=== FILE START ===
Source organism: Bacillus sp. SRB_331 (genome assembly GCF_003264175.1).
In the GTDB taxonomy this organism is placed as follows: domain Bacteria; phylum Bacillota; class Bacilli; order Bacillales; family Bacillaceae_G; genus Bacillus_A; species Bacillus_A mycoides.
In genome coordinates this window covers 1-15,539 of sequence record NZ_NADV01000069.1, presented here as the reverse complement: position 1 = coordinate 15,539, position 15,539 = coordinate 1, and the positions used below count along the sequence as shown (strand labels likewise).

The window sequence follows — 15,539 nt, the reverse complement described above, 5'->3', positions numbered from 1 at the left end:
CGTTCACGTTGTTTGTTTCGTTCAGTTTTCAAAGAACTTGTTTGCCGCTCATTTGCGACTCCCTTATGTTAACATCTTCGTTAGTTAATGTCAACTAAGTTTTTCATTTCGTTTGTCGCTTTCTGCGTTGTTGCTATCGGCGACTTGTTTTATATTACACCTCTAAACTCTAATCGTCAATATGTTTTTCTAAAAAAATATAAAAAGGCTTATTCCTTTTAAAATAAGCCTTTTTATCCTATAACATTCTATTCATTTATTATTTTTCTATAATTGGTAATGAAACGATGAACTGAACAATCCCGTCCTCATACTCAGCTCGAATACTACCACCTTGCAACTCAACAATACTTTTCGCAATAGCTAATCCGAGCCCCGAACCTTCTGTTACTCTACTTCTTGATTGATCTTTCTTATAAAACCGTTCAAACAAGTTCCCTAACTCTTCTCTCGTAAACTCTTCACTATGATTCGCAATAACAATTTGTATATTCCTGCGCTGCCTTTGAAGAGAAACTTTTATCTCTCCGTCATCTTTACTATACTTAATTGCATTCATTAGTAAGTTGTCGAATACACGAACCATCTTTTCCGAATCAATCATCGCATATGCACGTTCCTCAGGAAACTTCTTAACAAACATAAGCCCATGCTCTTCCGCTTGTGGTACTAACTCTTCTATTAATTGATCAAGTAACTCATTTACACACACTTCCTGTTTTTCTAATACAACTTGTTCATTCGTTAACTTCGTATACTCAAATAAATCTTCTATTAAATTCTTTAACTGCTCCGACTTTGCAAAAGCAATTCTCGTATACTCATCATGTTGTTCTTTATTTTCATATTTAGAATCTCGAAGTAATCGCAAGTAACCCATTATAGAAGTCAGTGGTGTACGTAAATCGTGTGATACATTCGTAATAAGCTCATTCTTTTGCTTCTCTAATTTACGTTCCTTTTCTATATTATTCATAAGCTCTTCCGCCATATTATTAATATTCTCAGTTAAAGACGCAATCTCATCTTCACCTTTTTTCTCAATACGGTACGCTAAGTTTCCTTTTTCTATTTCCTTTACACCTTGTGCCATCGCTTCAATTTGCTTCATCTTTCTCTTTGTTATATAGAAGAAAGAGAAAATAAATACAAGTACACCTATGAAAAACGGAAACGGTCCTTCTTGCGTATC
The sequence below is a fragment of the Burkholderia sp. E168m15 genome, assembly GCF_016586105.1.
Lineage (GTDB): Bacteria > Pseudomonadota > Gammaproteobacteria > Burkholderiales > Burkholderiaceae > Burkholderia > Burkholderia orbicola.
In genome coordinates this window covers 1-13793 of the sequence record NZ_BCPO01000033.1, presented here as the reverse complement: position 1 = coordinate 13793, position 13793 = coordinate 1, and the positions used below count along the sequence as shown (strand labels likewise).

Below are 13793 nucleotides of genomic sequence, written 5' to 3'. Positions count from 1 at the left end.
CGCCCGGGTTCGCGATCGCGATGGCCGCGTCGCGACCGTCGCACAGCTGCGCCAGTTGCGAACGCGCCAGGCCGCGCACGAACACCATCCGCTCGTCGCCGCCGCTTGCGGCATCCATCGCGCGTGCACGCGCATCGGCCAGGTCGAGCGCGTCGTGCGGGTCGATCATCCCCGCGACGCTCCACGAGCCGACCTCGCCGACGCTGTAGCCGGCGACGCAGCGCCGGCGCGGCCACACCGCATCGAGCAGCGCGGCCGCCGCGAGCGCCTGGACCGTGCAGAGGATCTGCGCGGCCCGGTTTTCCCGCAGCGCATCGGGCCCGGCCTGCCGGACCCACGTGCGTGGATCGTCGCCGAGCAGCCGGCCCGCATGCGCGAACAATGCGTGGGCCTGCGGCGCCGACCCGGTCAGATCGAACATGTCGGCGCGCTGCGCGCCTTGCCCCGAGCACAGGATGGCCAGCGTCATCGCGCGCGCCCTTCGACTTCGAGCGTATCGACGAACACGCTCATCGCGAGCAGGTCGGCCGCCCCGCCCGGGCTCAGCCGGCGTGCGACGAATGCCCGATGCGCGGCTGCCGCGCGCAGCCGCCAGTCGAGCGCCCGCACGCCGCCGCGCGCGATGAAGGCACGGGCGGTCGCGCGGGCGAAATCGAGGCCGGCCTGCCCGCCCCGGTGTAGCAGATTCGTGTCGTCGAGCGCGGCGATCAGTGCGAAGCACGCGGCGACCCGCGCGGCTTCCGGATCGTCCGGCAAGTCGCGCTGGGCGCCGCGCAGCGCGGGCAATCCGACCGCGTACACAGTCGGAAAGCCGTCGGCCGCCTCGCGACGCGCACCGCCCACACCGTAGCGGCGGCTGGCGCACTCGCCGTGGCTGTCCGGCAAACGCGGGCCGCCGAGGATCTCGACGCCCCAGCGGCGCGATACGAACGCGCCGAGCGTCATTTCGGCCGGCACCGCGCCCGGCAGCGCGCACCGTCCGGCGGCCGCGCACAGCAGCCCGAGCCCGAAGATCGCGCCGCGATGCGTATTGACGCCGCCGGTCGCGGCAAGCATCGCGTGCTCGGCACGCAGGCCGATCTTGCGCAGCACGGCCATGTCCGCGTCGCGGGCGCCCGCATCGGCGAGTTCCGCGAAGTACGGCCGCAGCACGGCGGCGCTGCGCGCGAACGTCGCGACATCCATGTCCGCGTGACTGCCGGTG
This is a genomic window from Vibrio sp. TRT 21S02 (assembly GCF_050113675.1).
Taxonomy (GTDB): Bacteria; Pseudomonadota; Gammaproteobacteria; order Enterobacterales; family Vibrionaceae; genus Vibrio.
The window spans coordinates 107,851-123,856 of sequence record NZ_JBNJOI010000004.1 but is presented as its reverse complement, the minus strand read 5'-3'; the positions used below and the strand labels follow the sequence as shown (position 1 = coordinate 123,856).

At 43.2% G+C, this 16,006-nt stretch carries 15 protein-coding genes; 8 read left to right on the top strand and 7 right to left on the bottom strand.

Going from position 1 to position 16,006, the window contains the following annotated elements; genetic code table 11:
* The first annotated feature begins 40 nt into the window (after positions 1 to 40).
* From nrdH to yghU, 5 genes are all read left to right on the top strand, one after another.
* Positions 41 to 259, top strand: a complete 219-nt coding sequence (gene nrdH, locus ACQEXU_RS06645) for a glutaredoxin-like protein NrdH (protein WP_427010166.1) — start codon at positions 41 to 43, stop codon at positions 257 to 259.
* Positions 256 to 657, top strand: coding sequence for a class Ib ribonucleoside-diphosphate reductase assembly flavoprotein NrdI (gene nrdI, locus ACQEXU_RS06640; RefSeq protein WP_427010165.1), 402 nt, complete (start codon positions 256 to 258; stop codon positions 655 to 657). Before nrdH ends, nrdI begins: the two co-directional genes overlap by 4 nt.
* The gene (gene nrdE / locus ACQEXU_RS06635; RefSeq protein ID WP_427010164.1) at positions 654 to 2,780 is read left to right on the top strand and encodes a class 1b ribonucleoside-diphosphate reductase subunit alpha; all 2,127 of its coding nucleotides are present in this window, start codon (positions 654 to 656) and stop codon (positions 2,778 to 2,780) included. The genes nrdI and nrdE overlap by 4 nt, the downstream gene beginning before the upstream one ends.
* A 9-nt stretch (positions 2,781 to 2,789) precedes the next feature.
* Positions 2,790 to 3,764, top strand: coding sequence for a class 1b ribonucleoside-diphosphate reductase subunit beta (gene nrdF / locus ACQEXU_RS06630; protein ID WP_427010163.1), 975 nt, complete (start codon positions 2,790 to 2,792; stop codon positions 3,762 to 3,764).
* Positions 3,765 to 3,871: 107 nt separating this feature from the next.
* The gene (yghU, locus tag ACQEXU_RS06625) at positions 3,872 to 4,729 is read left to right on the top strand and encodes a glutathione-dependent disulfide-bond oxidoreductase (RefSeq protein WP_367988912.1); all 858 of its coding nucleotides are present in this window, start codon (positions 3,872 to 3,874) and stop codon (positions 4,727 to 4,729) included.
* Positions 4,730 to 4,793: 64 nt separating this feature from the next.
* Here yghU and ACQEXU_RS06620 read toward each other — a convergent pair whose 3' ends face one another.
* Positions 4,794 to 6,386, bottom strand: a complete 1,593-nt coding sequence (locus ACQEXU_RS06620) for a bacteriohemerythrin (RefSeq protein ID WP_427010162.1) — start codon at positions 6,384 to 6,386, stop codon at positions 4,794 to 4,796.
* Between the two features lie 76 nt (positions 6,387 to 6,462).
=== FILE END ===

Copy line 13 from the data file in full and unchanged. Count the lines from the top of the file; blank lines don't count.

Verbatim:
The window spans coordinates 107,851-123,856 of sequence record NZ_JBNJOI010000004.1 but is presented as its reverse complement, the minus strand read 5'-3'; the positions used below and the strand labels follow the sequence as shown (position 1 = coordinate 123,856).